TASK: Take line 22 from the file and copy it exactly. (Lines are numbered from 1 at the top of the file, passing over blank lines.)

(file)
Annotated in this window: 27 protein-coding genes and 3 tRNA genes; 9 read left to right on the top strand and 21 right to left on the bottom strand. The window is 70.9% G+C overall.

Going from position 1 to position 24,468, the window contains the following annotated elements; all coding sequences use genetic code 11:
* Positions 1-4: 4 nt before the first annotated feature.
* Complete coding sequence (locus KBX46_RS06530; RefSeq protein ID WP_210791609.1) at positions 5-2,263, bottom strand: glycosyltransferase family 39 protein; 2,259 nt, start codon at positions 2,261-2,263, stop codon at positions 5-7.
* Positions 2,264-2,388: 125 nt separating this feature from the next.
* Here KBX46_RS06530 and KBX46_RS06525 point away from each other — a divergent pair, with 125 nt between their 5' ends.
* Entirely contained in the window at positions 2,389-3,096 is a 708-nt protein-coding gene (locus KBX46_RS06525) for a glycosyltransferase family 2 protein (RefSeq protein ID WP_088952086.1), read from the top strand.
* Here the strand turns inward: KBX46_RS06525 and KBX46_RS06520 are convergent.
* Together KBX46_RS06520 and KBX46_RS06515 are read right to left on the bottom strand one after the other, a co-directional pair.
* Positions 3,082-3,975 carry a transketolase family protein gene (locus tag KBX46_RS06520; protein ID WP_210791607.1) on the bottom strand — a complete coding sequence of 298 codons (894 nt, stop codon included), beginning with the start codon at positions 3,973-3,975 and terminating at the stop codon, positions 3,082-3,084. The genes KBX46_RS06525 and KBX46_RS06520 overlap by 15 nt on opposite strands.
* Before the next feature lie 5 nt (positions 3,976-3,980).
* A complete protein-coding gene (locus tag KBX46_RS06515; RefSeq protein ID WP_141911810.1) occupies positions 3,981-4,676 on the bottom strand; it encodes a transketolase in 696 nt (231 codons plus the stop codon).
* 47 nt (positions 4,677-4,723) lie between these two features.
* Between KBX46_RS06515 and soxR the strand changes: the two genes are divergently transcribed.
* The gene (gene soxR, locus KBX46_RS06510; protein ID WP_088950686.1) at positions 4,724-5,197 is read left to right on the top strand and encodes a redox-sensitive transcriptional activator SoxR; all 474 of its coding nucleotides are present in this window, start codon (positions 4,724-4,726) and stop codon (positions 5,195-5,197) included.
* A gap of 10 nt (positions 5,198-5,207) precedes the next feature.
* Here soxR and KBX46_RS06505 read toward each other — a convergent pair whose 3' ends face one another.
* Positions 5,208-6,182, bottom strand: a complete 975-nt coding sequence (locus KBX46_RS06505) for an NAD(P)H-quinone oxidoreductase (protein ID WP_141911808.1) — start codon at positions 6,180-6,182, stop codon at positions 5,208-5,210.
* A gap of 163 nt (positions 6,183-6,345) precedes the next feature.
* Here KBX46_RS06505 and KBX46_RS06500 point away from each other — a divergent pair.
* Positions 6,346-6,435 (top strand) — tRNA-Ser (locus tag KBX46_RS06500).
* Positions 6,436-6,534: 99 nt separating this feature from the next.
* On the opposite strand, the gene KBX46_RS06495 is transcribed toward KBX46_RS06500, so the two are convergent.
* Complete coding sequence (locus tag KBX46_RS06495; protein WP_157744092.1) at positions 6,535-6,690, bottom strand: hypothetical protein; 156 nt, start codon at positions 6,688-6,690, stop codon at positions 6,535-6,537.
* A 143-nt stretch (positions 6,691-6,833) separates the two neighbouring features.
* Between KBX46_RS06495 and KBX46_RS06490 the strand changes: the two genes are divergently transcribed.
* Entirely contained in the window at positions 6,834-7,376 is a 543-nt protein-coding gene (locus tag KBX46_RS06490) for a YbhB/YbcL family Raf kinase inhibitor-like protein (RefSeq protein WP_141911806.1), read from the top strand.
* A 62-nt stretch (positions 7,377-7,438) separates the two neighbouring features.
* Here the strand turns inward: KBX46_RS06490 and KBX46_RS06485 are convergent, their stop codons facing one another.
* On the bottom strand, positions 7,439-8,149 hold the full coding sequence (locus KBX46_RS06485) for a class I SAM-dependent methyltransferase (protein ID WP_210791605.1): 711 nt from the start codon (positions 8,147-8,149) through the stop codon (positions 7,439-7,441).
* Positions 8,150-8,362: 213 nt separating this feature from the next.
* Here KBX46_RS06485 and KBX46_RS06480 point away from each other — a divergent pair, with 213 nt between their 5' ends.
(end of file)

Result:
* Positions 6,436-6,534: 99 nt separating this feature from the next.